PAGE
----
Streetside Classics-Dallas/Fort Worth
5400 Sandshell Dr
Fort Worth, TX
Fort Worth, TX
In a world of hot-rod factories turning out seemingly endless variations of the same car, this 1932 Ford 5-Window Coupe comes as a welcome bit of custom contrast. Designed and built by a professional engineer that was a friend of Carrol Shelby's and is reported to have been the mastermind behind the first ever Super Snake Mustang, this completely bespoke, magazine showcar is American innovation at its best. With custom touches everywhere you look, this steel-bodied rod features a build list that would take a novel to fully explain, so we'll do our best to cover the highlights below. But what's most important to take away is that this sinister beauty is fast, mean, and absolutely dialed-in.
The iconic '32 5-window body style is the ideal blend of sporty and practical, with a timeless design that forms the ideal canvas for hotrodders to work their magic. This particular beauty was originally built to be a show car exclusively, and features a FoMoCo steel body, aluminum hood, and Wescott fiberglass fenders, running boards, and grille shell. As you can see, the builder nailed the 1932 Ford look, but with some killer trickeration as well: the bumpers were deleted to accentuate the flowing fenders, the grille shell was shortened 6 inches and features a CNC-machined 'V8' emblem, the hidden headlights exit out of side panels on each side of the hood, and the front windshield pops out just like it did originally on the '32 Ford. The finished body was then coated with layer after layer of Porsche Black urethane acrylic paint to an incredibly high level, and even after all these years, the finish still shows incredibly well. A former 'Street Rodder Magazine' feature car, It's hard to believe it's been 33 years because this slick hotrod still turns heads with its awesome lowered stance and sinister good looks. All the glass is smoked dark gray, the front tilt-out windshield included, and because the top was never chopped and no body panels were overtly changed from the stock look, this hot rod still has the very classic, timeless look that's made the Deuce Coupe incredibly popular for decades.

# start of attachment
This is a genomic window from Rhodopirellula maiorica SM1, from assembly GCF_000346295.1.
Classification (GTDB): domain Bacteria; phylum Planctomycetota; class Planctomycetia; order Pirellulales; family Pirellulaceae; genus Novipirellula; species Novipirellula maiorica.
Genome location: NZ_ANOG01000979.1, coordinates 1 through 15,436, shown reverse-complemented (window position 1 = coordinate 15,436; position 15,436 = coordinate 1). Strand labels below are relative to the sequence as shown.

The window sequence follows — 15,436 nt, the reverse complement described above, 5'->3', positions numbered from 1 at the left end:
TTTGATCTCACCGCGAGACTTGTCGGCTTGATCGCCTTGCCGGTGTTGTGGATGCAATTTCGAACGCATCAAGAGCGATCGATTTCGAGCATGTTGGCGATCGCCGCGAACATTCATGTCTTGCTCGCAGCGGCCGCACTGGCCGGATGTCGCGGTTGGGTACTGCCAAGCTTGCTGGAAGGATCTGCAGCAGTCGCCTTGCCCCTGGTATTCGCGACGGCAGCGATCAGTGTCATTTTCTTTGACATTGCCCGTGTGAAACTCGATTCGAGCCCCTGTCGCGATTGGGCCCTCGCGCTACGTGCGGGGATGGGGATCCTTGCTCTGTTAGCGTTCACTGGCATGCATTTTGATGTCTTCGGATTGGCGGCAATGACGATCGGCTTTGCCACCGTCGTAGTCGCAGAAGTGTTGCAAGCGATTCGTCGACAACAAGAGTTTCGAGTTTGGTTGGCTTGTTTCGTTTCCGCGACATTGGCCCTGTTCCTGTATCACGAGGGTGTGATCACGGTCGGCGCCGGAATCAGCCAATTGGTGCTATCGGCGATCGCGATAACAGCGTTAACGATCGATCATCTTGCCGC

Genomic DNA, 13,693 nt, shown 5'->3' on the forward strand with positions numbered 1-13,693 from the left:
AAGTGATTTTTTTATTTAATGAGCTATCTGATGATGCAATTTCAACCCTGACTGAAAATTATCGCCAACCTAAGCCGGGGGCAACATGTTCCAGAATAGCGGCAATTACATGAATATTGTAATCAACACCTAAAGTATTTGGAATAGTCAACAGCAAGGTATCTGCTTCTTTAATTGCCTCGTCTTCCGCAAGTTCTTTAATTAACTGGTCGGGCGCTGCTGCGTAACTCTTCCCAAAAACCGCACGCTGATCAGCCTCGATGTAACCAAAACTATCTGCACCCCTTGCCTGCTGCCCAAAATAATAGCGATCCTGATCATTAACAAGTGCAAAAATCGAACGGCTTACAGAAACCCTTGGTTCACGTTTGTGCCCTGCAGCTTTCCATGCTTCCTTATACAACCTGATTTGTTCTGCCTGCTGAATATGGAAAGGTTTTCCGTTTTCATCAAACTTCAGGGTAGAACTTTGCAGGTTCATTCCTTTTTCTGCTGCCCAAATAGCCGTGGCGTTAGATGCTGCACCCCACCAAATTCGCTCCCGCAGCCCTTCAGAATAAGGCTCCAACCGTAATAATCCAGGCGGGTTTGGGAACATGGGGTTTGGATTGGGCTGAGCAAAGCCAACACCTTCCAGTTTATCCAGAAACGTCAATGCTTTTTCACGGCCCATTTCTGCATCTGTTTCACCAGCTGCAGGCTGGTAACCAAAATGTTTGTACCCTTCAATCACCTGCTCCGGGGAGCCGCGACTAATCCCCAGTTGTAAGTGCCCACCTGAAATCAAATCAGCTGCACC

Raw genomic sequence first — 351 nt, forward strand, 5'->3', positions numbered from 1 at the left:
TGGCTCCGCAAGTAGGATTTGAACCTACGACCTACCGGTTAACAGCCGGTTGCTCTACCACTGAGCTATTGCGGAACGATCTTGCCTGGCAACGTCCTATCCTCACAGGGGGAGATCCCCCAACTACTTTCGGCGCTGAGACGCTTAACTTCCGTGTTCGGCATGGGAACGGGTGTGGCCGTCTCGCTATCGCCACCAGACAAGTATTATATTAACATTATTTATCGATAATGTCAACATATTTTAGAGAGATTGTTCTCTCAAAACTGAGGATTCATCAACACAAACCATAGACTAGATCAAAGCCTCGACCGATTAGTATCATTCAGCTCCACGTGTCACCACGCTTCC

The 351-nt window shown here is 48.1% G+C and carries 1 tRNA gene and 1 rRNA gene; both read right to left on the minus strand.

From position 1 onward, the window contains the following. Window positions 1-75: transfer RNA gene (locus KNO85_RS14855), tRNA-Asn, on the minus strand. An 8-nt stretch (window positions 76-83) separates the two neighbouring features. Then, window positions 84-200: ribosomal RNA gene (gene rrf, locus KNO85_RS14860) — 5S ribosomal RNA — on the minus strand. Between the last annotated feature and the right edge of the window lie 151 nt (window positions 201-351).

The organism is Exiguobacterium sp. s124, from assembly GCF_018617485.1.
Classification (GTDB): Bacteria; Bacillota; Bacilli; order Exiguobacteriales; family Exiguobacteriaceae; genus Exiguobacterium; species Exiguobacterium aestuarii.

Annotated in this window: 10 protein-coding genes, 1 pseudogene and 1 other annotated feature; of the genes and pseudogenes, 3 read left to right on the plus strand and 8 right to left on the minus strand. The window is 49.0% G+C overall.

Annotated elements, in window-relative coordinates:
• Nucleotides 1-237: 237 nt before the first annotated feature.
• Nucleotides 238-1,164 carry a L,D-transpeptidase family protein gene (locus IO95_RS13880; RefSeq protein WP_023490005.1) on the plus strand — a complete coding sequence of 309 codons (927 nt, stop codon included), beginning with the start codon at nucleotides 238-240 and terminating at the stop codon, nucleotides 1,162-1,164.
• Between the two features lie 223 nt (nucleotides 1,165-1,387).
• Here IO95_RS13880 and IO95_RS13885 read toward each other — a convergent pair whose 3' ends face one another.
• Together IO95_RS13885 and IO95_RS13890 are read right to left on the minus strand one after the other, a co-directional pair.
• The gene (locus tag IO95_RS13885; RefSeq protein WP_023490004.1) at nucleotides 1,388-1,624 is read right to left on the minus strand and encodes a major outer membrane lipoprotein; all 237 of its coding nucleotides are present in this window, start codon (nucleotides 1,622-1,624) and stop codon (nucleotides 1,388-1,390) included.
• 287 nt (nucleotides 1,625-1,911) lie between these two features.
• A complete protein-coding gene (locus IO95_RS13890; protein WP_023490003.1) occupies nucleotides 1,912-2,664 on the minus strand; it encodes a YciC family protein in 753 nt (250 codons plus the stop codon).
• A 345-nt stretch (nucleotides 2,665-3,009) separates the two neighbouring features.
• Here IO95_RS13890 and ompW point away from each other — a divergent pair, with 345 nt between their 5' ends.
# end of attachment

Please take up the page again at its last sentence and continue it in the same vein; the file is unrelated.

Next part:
They definitely colored outside the stock lines for the interior, too, giving it a modern look with comfortable, high-end materials. The black leather buckets are from a Pinto and are nicely upholstered with plush materials to be both striking and comfortable. Matching door panels look dramatic, there's a new headliner and new upholstery around the rear of the cabin, and if you lift up the new carpet, you'll see the insanely cool Plexi-glass floor that acts as a window to the custom frame and undercarriage beneath the body. An aircraft-quality aluminum firewall can be seen inside the cabin and it accentuates the black interior, while the slick black dash above it has been shaped, smoothed, and painted to match the exterior. Features like R134a A/C, power windows, an AM/FM/Cassette player, and a Grant GT steering wheel mounted atop a tilt column are all included, as you'd expect from a quality rod like this. The gauges are digital/analog units from VDO and are fitted in a custom billet gauge panel that almost looks like an original piece. This Deuce Coupe has an aircraft aluminum-lined trunk out back, so there's a little bit of useful storage, but that's also where the Moon aluminum gas tank is housed so pack light.
Power comes from a swapped-in Chevrolet IROC 305 V8 topped by a tuned-port injection that only had 13k miles on the clock when it was installed, and it's rarely been driven since. Putting fuel injection into a streetrod might be commonplace now, but back in '85, it was unheard of. A couple years ago this Deuce was put through a thorough maintenance and service, and the work included a rewire of the electrical and fuel-injection systems, so everything is running in tip-top shape. Powdercoated FI tubes and HPC exhaust manifolds were added, and the exhaust breathes into throaty Flowmasters that have a lovely burble you can hear down the street. The engine bay presents beautifully, with a super clean engine block, intake, and valve covers that rest atop an all-aluminum engine cradle, and the block is set against the custom-fitted aluminum firewall and inner fenders, which means you can lift the hood up and show everything off with great pride. The undercarriage is quite frankly a work of engineering art, featuring a custom front end (Unisteer rack-and-pinion, roller-bearing kingpins, 4-bar suspended I-beam), a custom center section out of a 1982 Corvette, and a custom rear end comprised of a triangulated Corvette rear with a custom-engineered torsion bar suspension. Everything is detailed and painted which is important when your car is always on display and you can see that a lot of extra time went into hiding the wiring and plumbing of the entire driveline. With a 700R4 4-speed automatic overdrive transmission and highway-friendly 3.55 gears i
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